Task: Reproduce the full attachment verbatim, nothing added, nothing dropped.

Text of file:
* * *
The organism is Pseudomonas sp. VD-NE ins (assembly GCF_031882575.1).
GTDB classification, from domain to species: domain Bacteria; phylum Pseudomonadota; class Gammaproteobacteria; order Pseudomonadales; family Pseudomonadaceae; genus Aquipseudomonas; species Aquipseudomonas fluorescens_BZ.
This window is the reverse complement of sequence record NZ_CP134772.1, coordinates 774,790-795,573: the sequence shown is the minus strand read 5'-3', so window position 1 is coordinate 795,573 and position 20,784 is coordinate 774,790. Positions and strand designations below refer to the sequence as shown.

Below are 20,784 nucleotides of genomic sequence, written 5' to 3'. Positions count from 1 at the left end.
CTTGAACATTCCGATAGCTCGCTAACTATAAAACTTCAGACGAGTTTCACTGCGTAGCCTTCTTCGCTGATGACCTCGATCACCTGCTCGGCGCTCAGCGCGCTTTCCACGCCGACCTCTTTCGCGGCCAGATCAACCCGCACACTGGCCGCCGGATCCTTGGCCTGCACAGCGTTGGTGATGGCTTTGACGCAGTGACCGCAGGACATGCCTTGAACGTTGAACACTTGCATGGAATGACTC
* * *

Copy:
The organism is Pseudomonas sp. VD-NE ins (assembly GCF_031882575.1).
GTDB classification, from domain to species: domain Bacteria; phylum Pseudomonadota; class Gammaproteobacteria; order Pseudomonadales; family Pseudomonadaceae; genus Aquipseudomonas; species Aquipseudomonas fluorescens_BZ.
This window is the reverse complement of sequence record NZ_CP134772.1, coordinates 774,790-795,573: the sequence shown is the minus strand read 5'-3', so window position 1 is coordinate 795,573 and position 20,784 is coordinate 774,790. Positions and strand designations below refer to the sequence as shown.

Below are 20,784 nucleotides of genomic sequence, written 5' to 3'. Positions count from 1 at the left end.
CTTGAACATTCCGATAGCTCGCTAACTATAAAACTTCAGACGAGTTTCACTGCGTAGCCTTCTTCGCTGATGACCTCGATCACCTGCTCGGCGCTCAGCGCGCTTTCCACGCCGACCTCTTTCGCGGCCAGATCAACCCGCACACTGGCCGCCGGATCCTTGGCCTGCACAGCGTTGGTGATGGCTTTGACGCAGTGACCGCAGGACATGCCTTGAACGTTGAACACTTGCATGGAATGACTC